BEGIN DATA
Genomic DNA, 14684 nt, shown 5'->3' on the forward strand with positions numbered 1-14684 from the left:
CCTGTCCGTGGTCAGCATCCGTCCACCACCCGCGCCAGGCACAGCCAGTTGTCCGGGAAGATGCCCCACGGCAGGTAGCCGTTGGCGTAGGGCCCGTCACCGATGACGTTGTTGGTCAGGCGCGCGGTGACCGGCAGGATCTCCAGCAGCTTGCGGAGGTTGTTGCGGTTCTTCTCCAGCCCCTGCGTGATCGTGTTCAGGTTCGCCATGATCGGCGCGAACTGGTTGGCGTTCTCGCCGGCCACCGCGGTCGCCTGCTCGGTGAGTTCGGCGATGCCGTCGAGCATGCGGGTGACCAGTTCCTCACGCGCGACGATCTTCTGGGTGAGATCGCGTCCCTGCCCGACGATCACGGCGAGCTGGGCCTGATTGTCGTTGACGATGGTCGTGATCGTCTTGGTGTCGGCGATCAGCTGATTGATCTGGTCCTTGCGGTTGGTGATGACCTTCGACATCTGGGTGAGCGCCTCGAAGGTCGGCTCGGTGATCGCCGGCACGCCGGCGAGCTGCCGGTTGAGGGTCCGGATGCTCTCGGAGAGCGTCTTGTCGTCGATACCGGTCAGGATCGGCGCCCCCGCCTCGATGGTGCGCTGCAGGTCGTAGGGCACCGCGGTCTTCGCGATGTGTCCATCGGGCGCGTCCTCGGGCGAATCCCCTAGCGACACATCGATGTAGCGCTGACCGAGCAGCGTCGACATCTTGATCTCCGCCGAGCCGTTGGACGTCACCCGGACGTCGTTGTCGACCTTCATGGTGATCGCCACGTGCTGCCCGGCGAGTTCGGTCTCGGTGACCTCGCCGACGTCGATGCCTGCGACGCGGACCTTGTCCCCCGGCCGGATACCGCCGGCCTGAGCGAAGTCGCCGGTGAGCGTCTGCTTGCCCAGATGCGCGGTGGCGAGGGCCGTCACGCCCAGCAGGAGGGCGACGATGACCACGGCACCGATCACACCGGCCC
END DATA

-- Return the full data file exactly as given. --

Genomic DNA, 14684 nt, shown 5'->3' on the forward strand with positions numbered 1-14684 from the left:
CCTGTCCGTGGTCAGCATCCGTCCACCACCCGCGCCAGGCACAGCCAGTTGTCCGGGAAGATGCCCCACGGCAGGTAGCCGTTGGCGTAGGGCCCGTCACCGATGACGTTGTTGGTCAGGCGCGCGGTGACCGGCAGGATCTCCAGCAGCTTGCGGAGGTTGTTGCGGTTCTTCTCCAGCCCCTGCGTGATCGTGTTCAGGTTCGCCATGATCGGCGCGAACTGGTTGGCGTTCTCGCCGGCCACCGCGGTCGCCTGCTCGGTGAGTTCGGCGATGCCGTCGAGCATGCGGGTGACCAGTTCCTCACGCGCGACGATCTTCTGGGTGAGATCGCGTCCCTGCCCGACGATCACGGCGAGCTGGGCCTGATTGTCGTTGACGATGGTCGTGATCGTCTTGGTGTCGGCGATCAGCTGATTGATCTGGTCCTTGCGGTTGGTGATGACCTTCGACATCTGGGTGAGCGCCTCGAAGGTCGGCTCGGTGATCGCCGGCACGCCGGCGAGCTGCCGGTTGAGGGTCCGGATGCTCTCGGAGAGCGTCTTGTCGTCGATACCGGTCAGGATCGGCGCCCCCGCCTCGATGGTGCGCTGCAGGTCGTAGGGCACCGCGGTCTTCGCGATGTGTCCATCGGGCGCGTCCTCGGGCGAATCCCCTAGCGACACATCGATGTAGCGCTGACCGAGCAGCGTCGACATCTTGATCTCCGCCGAGCCGTTGGACGTCACCCGGACGTCGTTGTCGACCTTCATGGTGATCGCCACGTGCTGCCCGGCGAGTTCGGTCTCGGTGACCTCGCCGACGTCGATGCCTGCGACGCGGACCTTGTCCCCCGGCCGGATACCGCCGGCCTGAGCGAAGTCGCCGGTGAGCGTCTGCTTGCCCAGATGCGCGGTGGCGAGGGCCGTCACGCCCAGCAGGAGGGCGACGATGACCACGGCACCGATCACACCGGCCC